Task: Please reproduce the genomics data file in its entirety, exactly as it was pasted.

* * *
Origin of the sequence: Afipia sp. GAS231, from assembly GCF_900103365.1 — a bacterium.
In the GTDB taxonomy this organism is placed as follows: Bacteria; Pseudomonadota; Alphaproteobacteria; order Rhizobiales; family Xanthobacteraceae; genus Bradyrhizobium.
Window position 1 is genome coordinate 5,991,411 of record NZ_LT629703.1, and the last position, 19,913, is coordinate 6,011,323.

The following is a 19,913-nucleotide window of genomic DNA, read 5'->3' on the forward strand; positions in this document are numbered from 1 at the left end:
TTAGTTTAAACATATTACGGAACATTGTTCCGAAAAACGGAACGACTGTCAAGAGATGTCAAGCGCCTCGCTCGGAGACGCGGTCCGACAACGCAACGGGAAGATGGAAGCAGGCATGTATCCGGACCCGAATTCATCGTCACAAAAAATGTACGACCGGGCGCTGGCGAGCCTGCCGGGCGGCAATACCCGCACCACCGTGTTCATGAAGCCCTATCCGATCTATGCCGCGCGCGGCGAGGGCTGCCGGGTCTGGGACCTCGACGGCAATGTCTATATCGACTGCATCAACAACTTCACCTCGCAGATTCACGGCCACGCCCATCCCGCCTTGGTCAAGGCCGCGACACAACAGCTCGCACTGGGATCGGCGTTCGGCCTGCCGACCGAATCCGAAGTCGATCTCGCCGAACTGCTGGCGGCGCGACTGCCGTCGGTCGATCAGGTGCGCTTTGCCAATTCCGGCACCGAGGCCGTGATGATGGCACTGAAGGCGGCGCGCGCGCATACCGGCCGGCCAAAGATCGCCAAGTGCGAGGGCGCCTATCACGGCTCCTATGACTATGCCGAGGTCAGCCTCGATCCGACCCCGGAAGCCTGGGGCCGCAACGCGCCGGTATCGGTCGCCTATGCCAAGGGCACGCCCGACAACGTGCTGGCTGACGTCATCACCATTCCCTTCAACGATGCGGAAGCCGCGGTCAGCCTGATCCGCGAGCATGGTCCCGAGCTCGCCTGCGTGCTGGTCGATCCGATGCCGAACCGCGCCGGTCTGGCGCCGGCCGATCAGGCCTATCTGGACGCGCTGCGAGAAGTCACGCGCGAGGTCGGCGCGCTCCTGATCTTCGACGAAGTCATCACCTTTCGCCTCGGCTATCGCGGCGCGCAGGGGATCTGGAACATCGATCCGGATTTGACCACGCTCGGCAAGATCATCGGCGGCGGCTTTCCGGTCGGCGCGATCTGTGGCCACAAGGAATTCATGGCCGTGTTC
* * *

Origin of the sequence: Afipia sp. GAS231, from assembly GCF_900103365.1 — a bacterium.
In the GTDB taxonomy this organism is placed as follows: Bacteria; Pseudomonadota; Alphaproteobacteria; order Rhizobiales; family Xanthobacteraceae; genus Bradyrhizobium.
Window position 1 is genome coordinate 5,991,411 of record NZ_LT629703.1, and the last position, 19,913, is coordinate 6,011,323.

The following is a 19,913-nucleotide window of genomic DNA, read 5'->3' on the forward strand; positions in this document are numbered from 1 at the left end:
TTAGTTTAAACATATTACGGAACATTGTTCCGAAAAACGGAACGACTGTCAAGAGATGTCAAGCGCCTCGCTCGGAGACGCGGTCCGACAACGCAACGGGAAGATGGAAGCAGGCATGTATCCGGACCCGAATTCATCGTCACAAAAAATGTACGACCGGGCGCTGGCGAGCCTGCCGGGCGGCAATACCCGCACCACCGTGTTCATGAAGCCCTATCCGATCTATGCCGCGCGCGGCGAGGGCTGCCGGGTCTGGGACCTCGACGGCAATGTCTATATCGACTGCATCAACAACTTCACCTCGCAGATTCACGGCCACGCCCATCCCGCCTTGGTCAAGGCCGCGACACAACAGCTCGCACTGGGATCGGCGTTCGGCCTGCCGACCGAATCCGAAGTCGATCTCGCCGAACTGCTGGCGGCGCGACTGCCGTCGGTCGATCAGGTGCGCTTTGCCAATTCCGGCACCGAGGCCGTGATGATGGCACTGAAGGCGGCGCGCGCGCATACCGGCCGGCCAAAGATCGCCAAGTGCGAGGGCGCCTATCACGGCTCCTATGACTATGCCGAGGTCAGCCTCGATCCGACCCCGGAAGCCTGGGGCCGCAACGCGCCGGTATCGGTCGCCTATGCCAAGGGCACGCCCGACAACGTGCTGGCTGACGTCATCACCATTCCCTTCAACGATGCGGAAGCCGCGGTCAGCCTGATCCGCGAGCATGGTCCCGAGCTCGCCTGCGTGCTGGTCGATCCGATGCCGAACCGCGCCGGTCTGGCGCCGGCCGATCAGGCCTATCTGGACGCGCTGCGAGAAGTCACGCGCGAGGTCGGCGCGCTCCTGATCTTCGACGAAGTCATCACCTTTCGCCTCGGCTATCGCGGCGCGCAGGGGATCTGGAACATCGATCCGGATTTGACCACGCTCGGCAAGATCATCGGCGGCGGCTTTCCGGTCGGCGCGATCTGTGGCCACAAGGAATTCATGGCCGTGTTC